Do Bobcats Kill Deer? Field Notes Investigates.
by Ellen Knight
Bobcats are relatively common in patchy habitats all across the U.S., but we don’t see them often because they are crepuscular or nocturnal and well camouflaged. But after a recent bobcat sighting, I’ll be on the lookout for bobcats much more than I have before.
Last week I was out walking along the snowy creek-side trail up the Rattlesnake Recreation Area north of Missoula when I chanced upon a young friend of mine, Andrea Stephens. Andrea is a naturalist and educator for Swan Valley Connections just north of Seeley Lake. She was sitting in the snow on a short steep hillside looking off into the near trees. “Are you seeing something?” I asked. She pointed ahead of her to a bobcat lounging on the branch of a Douglas-fir, about 20 feet up, just about eye level with our view from the hill and only about 30 feet away from us.
With soft grey fur speckled with random brown spots, she was well camouflaged despite her also-speckled paler belly fur. From our close vantage point it had still taken me a minute or so to see her even with Andrea pointing her out behind a few overhanging small branches.
The bobcat sat still for quite a while, but eventually—to our great excitement—we saw a medium-sized kitten poke its head out from behind her, their marvelous and seemingly-calm faces turned right to us. A kitten? In the depths of winter? Bobcats usually breed mid-February through mid-April in Montana, with kittens born 50-60 days later. However, they can breed all year and sometimes do. Perhaps this kitten was a late-season birth.
Sleuthing about before I arrived, Andrea had discovered a cached adult deer at the base of the tree, all covered with grass and snow. Could the bobcat, who normally preys on rabbits, hares, birds, and small mammals, possibly have killed the deer? They are only about twice the size of a house cat and weigh no more than 35 lbs. Killing a deer would be quite a feat!
Andrea had noted that the deer’s legs were somewhat disjointed but the bones were not cracked to reach the nourishing marrow. Since bobcat jaws are not strong enough to break the deer’s bone, there was one point in support of the bobcat killing the deer.
I asked local experts if little bobcats ever kill deer. “Yes,” was the answer—but not often, and it would be a tough battle. Further, the bobcat would not linger around if it had been a mountain lion’s deer. So there was another point in possible support. There are many deer in our neighborhood, and lots of cars whizzing along Rattlesnake Drive, so another strong possibility is that the deer might have been hit and wounded, thus making a bobcat kill more feasible.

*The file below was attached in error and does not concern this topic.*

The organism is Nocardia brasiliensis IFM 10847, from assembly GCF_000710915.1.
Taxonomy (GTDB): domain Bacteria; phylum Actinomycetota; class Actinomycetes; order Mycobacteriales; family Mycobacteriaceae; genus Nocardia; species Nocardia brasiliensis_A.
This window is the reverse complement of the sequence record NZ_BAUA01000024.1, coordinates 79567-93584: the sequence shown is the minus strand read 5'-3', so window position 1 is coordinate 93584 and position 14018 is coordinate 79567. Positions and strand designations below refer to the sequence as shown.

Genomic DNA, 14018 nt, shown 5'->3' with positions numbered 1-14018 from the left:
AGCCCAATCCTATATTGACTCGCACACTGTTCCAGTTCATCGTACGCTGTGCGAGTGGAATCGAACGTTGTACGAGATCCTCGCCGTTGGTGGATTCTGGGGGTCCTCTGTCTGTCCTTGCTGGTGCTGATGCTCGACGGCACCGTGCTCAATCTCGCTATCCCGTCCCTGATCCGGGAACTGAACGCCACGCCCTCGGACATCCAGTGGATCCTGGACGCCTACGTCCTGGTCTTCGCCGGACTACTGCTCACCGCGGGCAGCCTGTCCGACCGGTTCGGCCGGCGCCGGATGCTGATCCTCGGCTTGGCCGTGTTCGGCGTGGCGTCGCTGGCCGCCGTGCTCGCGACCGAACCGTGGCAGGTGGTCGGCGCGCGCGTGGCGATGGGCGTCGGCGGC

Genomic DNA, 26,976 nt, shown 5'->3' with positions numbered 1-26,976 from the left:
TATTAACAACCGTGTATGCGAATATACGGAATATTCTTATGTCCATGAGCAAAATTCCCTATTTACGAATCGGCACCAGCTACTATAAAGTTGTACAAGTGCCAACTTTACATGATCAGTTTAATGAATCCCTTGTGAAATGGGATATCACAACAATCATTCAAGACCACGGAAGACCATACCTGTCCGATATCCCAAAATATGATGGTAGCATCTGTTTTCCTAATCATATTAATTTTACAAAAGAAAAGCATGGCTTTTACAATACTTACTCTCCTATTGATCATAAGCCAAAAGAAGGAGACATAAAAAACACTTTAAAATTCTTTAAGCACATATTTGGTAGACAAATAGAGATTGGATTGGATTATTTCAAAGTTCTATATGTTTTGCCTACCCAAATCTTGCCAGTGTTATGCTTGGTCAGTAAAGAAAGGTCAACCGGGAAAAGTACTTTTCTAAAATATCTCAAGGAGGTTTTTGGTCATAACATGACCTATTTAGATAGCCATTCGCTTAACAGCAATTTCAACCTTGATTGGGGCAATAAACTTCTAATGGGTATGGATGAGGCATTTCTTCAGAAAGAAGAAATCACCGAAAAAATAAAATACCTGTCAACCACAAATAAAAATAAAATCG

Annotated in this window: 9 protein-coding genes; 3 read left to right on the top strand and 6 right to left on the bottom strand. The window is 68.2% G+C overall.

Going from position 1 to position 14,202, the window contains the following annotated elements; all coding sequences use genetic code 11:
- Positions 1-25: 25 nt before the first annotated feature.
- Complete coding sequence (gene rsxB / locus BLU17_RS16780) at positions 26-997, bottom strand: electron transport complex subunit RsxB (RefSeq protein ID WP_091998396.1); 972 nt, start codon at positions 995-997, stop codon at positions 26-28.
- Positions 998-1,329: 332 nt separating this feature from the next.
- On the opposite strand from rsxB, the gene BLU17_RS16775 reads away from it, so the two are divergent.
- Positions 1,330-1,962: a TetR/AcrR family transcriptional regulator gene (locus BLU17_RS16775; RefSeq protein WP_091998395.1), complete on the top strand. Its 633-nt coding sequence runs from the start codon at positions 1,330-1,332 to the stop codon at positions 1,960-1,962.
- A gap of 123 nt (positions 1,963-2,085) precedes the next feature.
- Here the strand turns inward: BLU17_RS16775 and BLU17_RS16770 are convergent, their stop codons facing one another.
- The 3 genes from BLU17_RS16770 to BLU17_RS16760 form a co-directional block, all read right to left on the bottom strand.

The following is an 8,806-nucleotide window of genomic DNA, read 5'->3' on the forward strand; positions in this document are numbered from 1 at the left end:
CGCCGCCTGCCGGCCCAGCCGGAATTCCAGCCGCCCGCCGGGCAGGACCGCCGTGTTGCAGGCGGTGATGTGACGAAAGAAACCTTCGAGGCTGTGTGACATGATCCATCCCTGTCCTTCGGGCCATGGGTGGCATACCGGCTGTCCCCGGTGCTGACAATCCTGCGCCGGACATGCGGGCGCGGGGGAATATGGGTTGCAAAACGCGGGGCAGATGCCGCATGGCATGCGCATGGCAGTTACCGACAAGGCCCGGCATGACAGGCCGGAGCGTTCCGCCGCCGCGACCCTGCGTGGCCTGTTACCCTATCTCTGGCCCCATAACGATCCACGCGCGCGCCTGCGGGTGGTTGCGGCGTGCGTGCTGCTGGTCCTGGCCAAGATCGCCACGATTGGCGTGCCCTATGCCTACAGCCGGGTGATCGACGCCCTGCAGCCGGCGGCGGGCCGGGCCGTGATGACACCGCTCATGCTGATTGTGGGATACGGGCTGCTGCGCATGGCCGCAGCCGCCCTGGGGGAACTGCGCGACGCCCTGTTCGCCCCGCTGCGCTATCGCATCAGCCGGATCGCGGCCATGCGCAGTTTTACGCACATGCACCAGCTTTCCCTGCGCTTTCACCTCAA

Still, I’m impressed and I’m told this is an incredibly rare event.
I explored along the trail again the next morning. The bobcats were gone and the deer was mostly devoured. The stomach, uneaten, was lying on the snow adjacent to the carcass, but the magpies and crows were raucously enjoying picking the bones of the feast.
I am continually amazed and in total wonderment at the wildlife we have here in Montana, even in our own backyards. Bobcats are relatively common, in patchy habitats all across the U.S., but we don’t see them often because they are crepuscular or nocturnal and well camouflaged. But after this experience I will be poking around for those small, 2” roundish tracks and looking up, about 20 feet, much more often than I used to, hoping to see another bobcat someday, lounging on a branch.
Every week since 1991, Field Notes has inquired about Montana’s natural history. Field Notes are written by naturalists, students, and listeners about the puzzle-tree bark, eagle talons, woolly aphids, and giant puffballs of Western, Central and Southwestern Montana and aired weekly on Montana Public Radio.
Click here to read and listen to more Field Notes. Field Notes is available as a podcast! Subscribe on iTunes, Google Play, or wherever you listen to podcasts.
Interested in writing a Field Note? Contact Allison De Jong, Field Notes editor, at adejong [at] montananaturalist [dot] org or 406.327.0405.
Want to learn more about our programs as well as fun natural history facts and seasonal phenology? Sign up for our e-newsletter! You can also become a member and get discounts on our programs as well as free reciprocal admission to 300+ science centers in North America!